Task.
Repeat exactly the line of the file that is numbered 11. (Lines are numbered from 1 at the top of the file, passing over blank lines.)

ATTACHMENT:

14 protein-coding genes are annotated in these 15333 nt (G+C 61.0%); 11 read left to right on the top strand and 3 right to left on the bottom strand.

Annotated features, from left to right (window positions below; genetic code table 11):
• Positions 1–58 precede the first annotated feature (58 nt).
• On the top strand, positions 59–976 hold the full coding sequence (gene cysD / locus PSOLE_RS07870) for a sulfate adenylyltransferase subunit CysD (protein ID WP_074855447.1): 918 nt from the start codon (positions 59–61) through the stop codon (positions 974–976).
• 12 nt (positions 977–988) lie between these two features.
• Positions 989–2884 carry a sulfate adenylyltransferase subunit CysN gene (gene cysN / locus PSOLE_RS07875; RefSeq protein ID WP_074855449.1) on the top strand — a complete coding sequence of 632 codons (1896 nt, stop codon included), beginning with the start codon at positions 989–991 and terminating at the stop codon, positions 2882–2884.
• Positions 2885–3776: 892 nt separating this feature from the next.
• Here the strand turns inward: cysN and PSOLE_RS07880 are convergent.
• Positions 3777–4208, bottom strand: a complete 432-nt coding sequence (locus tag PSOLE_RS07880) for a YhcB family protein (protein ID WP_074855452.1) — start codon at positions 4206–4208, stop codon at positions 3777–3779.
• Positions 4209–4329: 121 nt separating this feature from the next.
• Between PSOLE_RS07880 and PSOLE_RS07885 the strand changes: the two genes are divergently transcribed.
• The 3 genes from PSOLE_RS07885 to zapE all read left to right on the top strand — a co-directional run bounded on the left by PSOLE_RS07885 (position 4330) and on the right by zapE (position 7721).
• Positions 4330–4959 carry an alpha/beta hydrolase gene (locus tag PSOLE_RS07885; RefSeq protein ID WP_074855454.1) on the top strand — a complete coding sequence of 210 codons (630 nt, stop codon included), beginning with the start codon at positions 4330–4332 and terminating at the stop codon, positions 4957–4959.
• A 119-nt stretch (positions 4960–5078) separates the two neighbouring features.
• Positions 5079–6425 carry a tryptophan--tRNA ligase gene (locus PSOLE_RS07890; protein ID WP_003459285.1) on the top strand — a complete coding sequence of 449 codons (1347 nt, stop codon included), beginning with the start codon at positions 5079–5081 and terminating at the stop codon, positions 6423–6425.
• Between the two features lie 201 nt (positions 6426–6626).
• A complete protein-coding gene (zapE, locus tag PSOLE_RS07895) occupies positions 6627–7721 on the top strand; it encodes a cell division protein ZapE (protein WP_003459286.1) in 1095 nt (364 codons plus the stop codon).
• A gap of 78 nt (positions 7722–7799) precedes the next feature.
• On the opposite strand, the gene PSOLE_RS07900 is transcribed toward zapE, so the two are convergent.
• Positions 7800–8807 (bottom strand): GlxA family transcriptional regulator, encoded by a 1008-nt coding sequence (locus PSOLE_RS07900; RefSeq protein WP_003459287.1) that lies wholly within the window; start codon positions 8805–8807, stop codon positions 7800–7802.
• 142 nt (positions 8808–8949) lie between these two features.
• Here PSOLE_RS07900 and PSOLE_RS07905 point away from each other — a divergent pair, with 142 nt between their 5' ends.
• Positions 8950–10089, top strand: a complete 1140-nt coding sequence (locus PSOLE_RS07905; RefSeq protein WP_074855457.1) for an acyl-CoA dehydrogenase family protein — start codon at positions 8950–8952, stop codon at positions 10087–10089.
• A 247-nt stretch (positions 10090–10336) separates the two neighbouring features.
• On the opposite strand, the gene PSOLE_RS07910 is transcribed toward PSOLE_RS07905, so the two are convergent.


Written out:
• Between PSOLE_RS07880 and PSOLE_RS07885 the strand changes: the two genes are divergently transcribed.